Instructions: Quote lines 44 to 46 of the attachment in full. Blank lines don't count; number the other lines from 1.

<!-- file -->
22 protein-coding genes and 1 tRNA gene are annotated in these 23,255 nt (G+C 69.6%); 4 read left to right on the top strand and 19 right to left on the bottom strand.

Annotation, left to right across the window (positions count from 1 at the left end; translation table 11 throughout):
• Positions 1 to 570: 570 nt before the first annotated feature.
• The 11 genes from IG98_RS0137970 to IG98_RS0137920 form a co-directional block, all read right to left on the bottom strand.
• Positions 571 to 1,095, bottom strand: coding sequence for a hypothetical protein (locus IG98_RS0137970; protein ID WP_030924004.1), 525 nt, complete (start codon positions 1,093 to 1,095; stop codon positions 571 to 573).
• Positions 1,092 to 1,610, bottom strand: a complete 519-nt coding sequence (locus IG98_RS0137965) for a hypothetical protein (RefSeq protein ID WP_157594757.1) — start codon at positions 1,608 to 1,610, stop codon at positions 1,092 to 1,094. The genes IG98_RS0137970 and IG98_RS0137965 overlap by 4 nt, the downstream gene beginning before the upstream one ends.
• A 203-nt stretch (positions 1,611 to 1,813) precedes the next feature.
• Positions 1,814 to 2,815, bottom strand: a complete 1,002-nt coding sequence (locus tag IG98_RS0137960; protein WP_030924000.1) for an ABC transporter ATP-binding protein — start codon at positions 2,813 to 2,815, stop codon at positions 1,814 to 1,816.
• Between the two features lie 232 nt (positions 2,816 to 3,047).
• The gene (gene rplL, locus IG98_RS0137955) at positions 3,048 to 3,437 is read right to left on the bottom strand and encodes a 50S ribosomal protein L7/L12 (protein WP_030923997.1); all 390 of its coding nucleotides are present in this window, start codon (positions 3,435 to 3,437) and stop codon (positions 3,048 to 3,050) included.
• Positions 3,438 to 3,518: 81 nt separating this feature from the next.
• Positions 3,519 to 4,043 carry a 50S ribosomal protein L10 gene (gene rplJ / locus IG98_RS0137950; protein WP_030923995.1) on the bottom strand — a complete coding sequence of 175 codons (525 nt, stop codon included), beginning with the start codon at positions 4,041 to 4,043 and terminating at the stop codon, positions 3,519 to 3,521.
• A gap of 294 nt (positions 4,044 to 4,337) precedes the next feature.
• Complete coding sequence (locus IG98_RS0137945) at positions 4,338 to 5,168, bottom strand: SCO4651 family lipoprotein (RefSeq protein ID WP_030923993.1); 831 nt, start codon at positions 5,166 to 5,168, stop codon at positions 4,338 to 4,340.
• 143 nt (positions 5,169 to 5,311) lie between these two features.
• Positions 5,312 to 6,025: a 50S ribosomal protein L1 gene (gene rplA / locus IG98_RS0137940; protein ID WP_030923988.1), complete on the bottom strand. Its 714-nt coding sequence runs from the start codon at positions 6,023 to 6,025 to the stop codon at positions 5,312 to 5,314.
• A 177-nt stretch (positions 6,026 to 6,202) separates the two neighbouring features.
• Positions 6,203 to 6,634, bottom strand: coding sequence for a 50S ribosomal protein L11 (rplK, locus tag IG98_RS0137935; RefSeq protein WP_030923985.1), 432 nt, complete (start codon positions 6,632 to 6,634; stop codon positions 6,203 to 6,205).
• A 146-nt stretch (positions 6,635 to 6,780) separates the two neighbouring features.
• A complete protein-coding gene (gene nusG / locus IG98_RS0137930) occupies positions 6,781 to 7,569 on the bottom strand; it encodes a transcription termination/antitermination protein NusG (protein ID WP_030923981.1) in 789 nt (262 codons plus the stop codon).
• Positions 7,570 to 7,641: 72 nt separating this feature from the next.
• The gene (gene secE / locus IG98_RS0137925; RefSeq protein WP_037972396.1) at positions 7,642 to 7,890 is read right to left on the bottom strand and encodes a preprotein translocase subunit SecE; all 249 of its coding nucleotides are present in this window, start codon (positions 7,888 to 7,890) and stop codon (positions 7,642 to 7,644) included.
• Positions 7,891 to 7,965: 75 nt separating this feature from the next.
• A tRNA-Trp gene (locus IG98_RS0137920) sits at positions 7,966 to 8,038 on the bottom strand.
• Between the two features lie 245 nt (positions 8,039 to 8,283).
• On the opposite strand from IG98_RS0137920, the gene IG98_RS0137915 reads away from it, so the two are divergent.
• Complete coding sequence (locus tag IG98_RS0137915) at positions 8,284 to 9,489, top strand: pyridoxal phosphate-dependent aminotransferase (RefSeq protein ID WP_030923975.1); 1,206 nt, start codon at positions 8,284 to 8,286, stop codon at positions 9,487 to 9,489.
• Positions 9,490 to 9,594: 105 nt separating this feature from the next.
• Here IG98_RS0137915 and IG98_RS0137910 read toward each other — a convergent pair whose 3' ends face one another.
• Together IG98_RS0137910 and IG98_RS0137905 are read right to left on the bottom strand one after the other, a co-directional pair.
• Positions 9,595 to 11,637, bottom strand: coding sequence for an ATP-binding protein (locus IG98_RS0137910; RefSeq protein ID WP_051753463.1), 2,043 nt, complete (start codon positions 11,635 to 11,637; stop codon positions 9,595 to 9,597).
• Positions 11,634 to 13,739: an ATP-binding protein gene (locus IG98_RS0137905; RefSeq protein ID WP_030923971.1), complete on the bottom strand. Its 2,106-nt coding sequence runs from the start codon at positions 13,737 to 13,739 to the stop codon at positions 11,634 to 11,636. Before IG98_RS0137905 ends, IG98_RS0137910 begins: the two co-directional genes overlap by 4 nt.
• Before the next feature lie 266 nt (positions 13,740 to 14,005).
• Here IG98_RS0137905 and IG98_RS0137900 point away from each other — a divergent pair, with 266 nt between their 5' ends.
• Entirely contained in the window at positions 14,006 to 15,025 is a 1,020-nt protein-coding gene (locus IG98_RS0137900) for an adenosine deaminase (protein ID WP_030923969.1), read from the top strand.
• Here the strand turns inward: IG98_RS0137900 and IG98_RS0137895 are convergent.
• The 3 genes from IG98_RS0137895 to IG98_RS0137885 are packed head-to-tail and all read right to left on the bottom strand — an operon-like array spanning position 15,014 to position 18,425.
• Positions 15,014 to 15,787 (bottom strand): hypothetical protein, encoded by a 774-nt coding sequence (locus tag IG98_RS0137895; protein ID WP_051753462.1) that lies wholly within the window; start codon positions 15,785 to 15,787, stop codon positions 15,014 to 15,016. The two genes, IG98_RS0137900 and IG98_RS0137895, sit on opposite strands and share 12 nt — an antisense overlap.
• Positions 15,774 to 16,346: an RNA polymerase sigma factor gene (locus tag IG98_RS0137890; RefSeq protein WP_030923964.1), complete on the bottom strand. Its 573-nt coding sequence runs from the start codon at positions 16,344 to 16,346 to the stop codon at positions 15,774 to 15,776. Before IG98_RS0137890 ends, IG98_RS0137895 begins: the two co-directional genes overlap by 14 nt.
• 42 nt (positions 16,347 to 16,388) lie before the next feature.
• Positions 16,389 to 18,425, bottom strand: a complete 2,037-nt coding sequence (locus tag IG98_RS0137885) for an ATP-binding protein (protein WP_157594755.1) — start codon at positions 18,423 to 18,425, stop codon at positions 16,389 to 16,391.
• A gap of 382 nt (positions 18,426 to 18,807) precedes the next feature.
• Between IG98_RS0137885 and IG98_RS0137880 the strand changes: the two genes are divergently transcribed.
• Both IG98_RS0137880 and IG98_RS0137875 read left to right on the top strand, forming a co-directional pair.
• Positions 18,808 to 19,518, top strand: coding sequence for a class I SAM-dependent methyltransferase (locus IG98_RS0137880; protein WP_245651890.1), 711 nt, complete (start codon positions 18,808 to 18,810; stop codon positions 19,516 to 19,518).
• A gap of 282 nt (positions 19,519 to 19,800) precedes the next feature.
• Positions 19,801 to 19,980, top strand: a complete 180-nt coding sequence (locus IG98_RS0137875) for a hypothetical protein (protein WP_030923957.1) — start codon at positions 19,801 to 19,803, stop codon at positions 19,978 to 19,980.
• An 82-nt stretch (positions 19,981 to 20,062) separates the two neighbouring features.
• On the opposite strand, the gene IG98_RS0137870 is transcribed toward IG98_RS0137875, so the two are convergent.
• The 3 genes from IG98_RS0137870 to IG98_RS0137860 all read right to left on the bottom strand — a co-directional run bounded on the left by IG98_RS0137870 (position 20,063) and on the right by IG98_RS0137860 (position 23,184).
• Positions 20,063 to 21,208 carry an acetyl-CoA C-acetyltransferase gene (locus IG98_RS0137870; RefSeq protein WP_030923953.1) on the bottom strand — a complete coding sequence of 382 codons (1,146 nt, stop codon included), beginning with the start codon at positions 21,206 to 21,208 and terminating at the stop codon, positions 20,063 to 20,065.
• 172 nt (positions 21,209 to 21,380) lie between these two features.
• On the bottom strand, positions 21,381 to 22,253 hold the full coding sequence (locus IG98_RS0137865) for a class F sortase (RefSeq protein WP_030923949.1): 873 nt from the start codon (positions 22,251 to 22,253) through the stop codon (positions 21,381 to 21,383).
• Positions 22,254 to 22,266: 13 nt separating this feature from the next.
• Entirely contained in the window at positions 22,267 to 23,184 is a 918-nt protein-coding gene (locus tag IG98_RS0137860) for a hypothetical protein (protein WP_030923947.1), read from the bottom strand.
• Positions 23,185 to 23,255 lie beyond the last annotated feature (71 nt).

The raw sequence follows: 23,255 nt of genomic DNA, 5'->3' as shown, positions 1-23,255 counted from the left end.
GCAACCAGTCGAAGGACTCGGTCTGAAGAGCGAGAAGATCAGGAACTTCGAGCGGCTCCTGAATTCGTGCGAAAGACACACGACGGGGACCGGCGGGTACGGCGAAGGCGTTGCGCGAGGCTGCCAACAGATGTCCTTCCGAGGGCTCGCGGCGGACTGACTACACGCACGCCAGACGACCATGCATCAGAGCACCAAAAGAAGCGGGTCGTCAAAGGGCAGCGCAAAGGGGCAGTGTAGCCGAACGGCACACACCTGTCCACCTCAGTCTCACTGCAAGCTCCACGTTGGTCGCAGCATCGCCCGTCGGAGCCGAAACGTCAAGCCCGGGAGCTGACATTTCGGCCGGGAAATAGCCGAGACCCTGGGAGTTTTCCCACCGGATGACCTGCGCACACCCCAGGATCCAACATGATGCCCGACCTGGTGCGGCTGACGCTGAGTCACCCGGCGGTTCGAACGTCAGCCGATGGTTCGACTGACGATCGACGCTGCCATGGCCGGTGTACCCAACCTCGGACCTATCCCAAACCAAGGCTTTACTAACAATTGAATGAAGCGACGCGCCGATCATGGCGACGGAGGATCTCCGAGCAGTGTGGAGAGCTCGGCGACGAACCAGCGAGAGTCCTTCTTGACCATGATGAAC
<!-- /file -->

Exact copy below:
• Both IG98_RS0137880 and IG98_RS0137875 read left to right on the top strand, forming a co-directional pair.
• Positions 18,808 to 19,518, top strand: coding sequence for a class I SAM-dependent methyltransferase (locus IG98_RS0137880; protein WP_245651890.1), 711 nt, complete (start codon positions 18,808 to 18,810; stop codon positions 19,516 to 19,518).
• A gap of 282 nt (positions 19,519 to 19,800) precedes the next feature.